viernes, 14 de abril de 2017

Our Global Voices | Blogs | CDC

Our Global Voices | Blogs | CDC

CDC Around the World

Tick, tock, tick tock—While others sleep, what are CDC experts doing to keep America safe?

  As the clock ticks and people sleep peacefully, public health experts from CDC’s Division of Global Health Protection (DGHP) in collaboration with subject matter experts across CDC both in Atlanta and around the world are working 24/7 to support the agency’s mission to protect the health and safety of Americans and save lives. Keeping Read More >
Posted on  by Kashef Ijaz, MD, MPH - Director (Acting) Division of Global Health ProtectionLeave a commentTags 

The Consequences of Contaminated Water

World Water Day March 22 2017
March 22 is World Water Day. CDC highlights the need for all people to have access to safe water, and to prevent sickness and death from waterborne diseases such as cholera. Read More >
Posted on  by Adrienne Lefevre, MPH, CHESLeave a commentTags 

Yellow Fever Vaccination Response

Kim Fox
Authors: Jennie Harris, Kimberley Fox March 16, 2017 In December 2015, a yellow fever outbreak started in Angola and quickly spread within the country and to its neighbor, the Democratic Republic of Congo (DRC). Laboratory testing confirmed 962 cases, but there were thousands of suspected cases, making this the largest reported outbreak in 30 years. Read More >
Posted on  by Kimberley Fox, MD, MPH, Immunizations Systems Branch Chief, Global Immunization DivisionLeave a commentTags 

World Birth Defects Day 2017 Raises Global Awareness of Birth Defects 

World Birth Defects Day
Every year, about 3% to 6% of infants worldwide are born with a serious birth defect. Birth defects can affect an infant regardless of birthplace, race or ethnicity. In some countries, birth defects are a leading cause of death for babies and young children. Those who survive and live with these conditions have an increased Read More >
Posted on  by Jennifer Williams, MSN, MPH, FNP-BC, Division of Congenital and Developmental DisordersLeave a commentTags 

CDC Maintains Vigilance to Eradicate Polio in Northern Nigeria

Vaccines save lives. Today, millions of children have a chance at surviving and living healthy, productive thanks to the introduction and increasingly widespread use of vaccines against major diseases that cripple and kill children over the last few decades. These diseases include polio, diphtheria, pertussis, tetanus, influenza and measles. The essence of our work could Read More >
Posted on  by Chimeremma Denis Nnadi, MD, MPH, PhDLeave a commentTags 

Global Rapid Responders – Our Boots on the Ground Defense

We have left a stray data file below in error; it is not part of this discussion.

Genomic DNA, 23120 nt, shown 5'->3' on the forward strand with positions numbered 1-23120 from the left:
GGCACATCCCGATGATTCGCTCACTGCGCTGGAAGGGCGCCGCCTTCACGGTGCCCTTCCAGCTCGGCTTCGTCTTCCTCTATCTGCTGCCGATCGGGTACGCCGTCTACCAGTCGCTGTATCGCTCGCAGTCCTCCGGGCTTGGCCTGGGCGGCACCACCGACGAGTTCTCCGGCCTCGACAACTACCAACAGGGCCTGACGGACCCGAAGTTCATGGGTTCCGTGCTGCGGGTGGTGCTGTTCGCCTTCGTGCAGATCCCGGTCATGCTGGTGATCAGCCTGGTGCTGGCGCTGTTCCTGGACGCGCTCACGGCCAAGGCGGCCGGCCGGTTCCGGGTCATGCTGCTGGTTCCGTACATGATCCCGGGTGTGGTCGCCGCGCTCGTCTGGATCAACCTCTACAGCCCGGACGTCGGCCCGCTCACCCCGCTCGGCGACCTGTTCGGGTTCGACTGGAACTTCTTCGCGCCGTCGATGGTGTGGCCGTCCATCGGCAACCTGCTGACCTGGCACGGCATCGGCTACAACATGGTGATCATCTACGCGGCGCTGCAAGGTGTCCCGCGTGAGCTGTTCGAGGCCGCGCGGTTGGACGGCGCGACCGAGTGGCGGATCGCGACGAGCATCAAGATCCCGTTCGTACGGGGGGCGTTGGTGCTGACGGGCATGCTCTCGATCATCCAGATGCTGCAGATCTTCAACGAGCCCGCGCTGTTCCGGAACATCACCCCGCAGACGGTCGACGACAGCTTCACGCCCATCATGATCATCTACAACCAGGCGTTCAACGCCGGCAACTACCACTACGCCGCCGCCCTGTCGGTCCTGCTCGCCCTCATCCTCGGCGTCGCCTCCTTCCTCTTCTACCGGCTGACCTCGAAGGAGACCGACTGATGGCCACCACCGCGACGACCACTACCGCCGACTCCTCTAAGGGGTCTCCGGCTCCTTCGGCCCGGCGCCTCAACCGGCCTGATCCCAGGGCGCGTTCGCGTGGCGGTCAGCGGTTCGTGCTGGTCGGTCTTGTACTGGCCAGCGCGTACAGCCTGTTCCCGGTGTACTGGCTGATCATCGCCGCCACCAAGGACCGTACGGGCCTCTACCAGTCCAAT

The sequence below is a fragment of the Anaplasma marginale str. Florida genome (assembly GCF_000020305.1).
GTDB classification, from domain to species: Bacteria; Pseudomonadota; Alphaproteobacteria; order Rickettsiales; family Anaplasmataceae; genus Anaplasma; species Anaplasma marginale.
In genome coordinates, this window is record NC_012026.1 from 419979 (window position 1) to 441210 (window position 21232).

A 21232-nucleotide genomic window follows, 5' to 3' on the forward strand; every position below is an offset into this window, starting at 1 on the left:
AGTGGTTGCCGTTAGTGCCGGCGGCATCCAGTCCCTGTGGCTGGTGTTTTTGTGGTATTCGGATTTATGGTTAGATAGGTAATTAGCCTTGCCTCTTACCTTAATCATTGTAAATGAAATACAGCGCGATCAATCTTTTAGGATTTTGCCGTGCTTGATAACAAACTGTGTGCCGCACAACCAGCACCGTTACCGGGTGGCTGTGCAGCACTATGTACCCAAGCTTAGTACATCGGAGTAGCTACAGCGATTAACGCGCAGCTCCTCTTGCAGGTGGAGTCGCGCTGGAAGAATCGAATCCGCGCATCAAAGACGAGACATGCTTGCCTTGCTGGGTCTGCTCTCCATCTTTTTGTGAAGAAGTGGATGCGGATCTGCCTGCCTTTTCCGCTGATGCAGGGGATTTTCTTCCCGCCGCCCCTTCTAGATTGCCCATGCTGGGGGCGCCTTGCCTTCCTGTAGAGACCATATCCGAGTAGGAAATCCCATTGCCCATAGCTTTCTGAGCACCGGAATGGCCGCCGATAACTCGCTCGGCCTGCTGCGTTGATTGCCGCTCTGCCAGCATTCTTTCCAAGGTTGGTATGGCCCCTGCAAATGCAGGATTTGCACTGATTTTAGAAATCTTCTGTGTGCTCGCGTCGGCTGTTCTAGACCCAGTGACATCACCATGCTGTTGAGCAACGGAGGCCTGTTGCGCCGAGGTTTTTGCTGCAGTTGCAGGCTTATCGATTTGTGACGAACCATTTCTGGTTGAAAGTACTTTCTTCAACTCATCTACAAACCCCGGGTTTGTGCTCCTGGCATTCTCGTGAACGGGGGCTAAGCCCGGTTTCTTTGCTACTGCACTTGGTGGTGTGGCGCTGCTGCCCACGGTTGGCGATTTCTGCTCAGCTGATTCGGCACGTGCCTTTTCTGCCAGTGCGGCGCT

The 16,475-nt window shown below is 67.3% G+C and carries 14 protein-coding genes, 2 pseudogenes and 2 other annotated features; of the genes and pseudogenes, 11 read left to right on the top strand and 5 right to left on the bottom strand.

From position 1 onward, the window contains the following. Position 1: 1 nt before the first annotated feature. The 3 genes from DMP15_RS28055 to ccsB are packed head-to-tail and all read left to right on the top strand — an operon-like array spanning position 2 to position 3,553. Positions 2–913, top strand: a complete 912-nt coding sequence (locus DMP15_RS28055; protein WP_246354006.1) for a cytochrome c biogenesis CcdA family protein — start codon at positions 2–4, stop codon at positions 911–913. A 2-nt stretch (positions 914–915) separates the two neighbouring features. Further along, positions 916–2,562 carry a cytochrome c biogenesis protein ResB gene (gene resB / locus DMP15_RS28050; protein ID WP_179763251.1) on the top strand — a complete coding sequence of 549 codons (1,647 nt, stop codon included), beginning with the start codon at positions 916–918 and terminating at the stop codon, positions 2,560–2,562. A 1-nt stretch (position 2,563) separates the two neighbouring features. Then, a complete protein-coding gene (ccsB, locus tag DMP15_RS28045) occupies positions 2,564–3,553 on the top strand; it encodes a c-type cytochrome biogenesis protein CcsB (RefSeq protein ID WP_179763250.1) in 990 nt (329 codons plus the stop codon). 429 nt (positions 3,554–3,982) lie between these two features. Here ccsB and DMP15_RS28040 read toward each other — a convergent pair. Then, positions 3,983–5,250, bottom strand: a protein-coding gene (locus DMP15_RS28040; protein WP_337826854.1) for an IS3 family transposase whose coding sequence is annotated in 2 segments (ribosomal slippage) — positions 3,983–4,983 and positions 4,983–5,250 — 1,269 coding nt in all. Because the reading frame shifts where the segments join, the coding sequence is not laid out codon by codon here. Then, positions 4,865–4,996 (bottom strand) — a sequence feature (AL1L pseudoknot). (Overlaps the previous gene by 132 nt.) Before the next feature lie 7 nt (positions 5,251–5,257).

Because our world is more connected than ever, a disease threat that occurs anywhere can very quickly spread across boundaries and become a threat to people worldwide. New microbes are emerging and spreading, drug resistance is rising, and limited biosafety and security measures in laboratories around the world make the intentional or unintentional release of Read More >
Posted on  by Ashley Greiner, MD, MPHLeave a comment

The Stakes are High, the Goal the Same – Overcome Cancer

As a pediatric oncologist, I have sat across from a family and told them the heart wrenching news that their child has cancer. Many families tell me later that this was the worst day of their lives. Although I was the bearer of bad news, I had a strong oncology training, a collaborative team of Read More >
Posted on  by Elizabeth Van Dyne, MD, MPH EIS OfficerLeave a commentTags 

Protecting newborns from infection in healthcare settings

Each year, a staggering 3.6 million babies globally will die within the first four weeks of life. Tweet This As a mother, the safety of my baby is of utmost importance to me. Yet each year, a staggering 3.6 million babies globally will die within the first four weeks of life. Tragically, many of these Read More >
Posted on  by Rachel Smith, Medical Epidemiologist2 CommentsTags 

The Case for Global Health Security

Finding and stopping disease outbreaks at the earliest possible moment no matter where they emerge is important: to reduce illness and death, increase national security, and maintain economic gains made over the previous decades. Disease threats, after all, require only the smallest opening to take root and spread. In today’s tightly connected world a disease Read More >
Posted on  by Maureen BarteeLeave a commentTags 

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